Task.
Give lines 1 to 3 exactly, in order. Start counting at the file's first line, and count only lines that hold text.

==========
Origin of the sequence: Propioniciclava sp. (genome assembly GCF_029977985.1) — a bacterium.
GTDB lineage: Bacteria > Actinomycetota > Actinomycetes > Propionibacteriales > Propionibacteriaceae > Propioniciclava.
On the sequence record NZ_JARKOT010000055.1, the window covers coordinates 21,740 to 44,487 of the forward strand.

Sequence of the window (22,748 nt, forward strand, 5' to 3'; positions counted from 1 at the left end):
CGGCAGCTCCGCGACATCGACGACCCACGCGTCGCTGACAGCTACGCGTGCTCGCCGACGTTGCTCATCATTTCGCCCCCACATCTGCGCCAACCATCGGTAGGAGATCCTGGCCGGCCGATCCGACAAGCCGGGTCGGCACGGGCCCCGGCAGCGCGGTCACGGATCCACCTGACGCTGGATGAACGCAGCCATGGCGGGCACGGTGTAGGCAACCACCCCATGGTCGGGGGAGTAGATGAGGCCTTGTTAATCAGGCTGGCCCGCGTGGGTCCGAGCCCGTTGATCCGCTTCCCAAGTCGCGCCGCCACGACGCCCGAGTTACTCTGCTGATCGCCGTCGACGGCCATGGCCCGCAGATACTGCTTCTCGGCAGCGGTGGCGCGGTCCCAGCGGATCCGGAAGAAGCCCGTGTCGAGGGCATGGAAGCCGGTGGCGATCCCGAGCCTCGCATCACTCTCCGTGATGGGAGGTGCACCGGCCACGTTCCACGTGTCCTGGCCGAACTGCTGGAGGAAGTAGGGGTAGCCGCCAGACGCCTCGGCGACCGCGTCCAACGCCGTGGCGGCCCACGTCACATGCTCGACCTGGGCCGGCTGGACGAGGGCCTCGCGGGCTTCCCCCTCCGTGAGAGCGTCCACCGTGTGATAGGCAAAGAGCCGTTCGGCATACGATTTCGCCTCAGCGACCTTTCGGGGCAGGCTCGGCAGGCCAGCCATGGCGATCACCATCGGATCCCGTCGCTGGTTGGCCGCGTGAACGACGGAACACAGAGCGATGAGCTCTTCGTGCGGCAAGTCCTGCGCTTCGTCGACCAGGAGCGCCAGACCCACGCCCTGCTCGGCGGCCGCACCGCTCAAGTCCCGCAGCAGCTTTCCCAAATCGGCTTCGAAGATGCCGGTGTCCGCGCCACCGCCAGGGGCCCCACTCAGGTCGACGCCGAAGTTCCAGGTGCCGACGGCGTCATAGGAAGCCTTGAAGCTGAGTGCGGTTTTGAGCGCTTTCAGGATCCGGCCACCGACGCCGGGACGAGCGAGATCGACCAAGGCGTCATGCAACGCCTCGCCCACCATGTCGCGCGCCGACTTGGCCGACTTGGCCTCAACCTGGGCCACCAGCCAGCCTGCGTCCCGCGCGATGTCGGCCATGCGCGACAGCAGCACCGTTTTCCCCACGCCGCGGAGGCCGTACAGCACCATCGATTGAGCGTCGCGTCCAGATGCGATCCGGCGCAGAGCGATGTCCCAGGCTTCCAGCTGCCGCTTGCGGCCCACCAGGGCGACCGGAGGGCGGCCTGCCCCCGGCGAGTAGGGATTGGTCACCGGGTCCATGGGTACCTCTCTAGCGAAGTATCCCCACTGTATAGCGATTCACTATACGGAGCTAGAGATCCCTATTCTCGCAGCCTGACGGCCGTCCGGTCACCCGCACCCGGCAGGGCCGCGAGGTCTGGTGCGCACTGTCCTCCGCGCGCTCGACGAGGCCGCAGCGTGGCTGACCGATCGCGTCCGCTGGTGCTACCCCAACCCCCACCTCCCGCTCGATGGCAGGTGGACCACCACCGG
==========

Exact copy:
Origin of the sequence: Propioniciclava sp. (genome assembly GCF_029977985.1) — a bacterium.
GTDB lineage: Bacteria > Actinomycetota > Actinomycetes > Propionibacteriales > Propionibacteriaceae > Propioniciclava.
On the sequence record NZ_JARKOT010000055.1, the window covers coordinates 21,740 to 44,487 of the forward strand.